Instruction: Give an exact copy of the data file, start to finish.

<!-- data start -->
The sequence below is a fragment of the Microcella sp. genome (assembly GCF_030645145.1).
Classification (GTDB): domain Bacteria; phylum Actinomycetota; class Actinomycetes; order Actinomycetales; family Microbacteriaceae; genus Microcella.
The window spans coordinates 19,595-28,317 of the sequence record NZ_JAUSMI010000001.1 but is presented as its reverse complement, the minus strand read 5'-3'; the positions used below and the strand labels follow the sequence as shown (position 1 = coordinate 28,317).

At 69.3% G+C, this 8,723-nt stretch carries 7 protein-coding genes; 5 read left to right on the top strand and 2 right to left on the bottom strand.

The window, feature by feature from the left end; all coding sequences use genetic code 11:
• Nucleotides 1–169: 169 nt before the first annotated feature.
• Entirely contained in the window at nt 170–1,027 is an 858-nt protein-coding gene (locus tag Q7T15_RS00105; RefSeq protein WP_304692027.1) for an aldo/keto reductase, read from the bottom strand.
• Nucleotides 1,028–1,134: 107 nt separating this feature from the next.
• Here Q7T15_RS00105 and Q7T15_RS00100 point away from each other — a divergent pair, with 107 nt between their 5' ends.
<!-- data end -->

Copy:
The sequence below is a fragment of the Microcella sp. genome (assembly GCF_030645145.1).
Classification (GTDB): domain Bacteria; phylum Actinomycetota; class Actinomycetes; order Actinomycetales; family Microbacteriaceae; genus Microcella.
The window spans coordinates 19,595-28,317 of the sequence record NZ_JAUSMI010000001.1 but is presented as its reverse complement, the minus strand read 5'-3'; the positions used below and the strand labels follow the sequence as shown (position 1 = coordinate 28,317).

At 69.3% G+C, this 8,723-nt stretch carries 7 protein-coding genes; 5 read left to right on the top strand and 2 right to left on the bottom strand.

The window, feature by feature from the left end; all coding sequences use genetic code 11:
• Nucleotides 1–169: 169 nt before the first annotated feature.
• Entirely contained in the window at nt 170–1,027 is an 858-nt protein-coding gene (locus tag Q7T15_RS00105; RefSeq protein WP_304692027.1) for an aldo/keto reductase, read from the bottom strand.
• Nucleotides 1,028–1,134: 107 nt separating this feature from the next.
• Here Q7T15_RS00105 and Q7T15_RS00100 point away from each other — a divergent pair, with 107 nt between their 5' ends.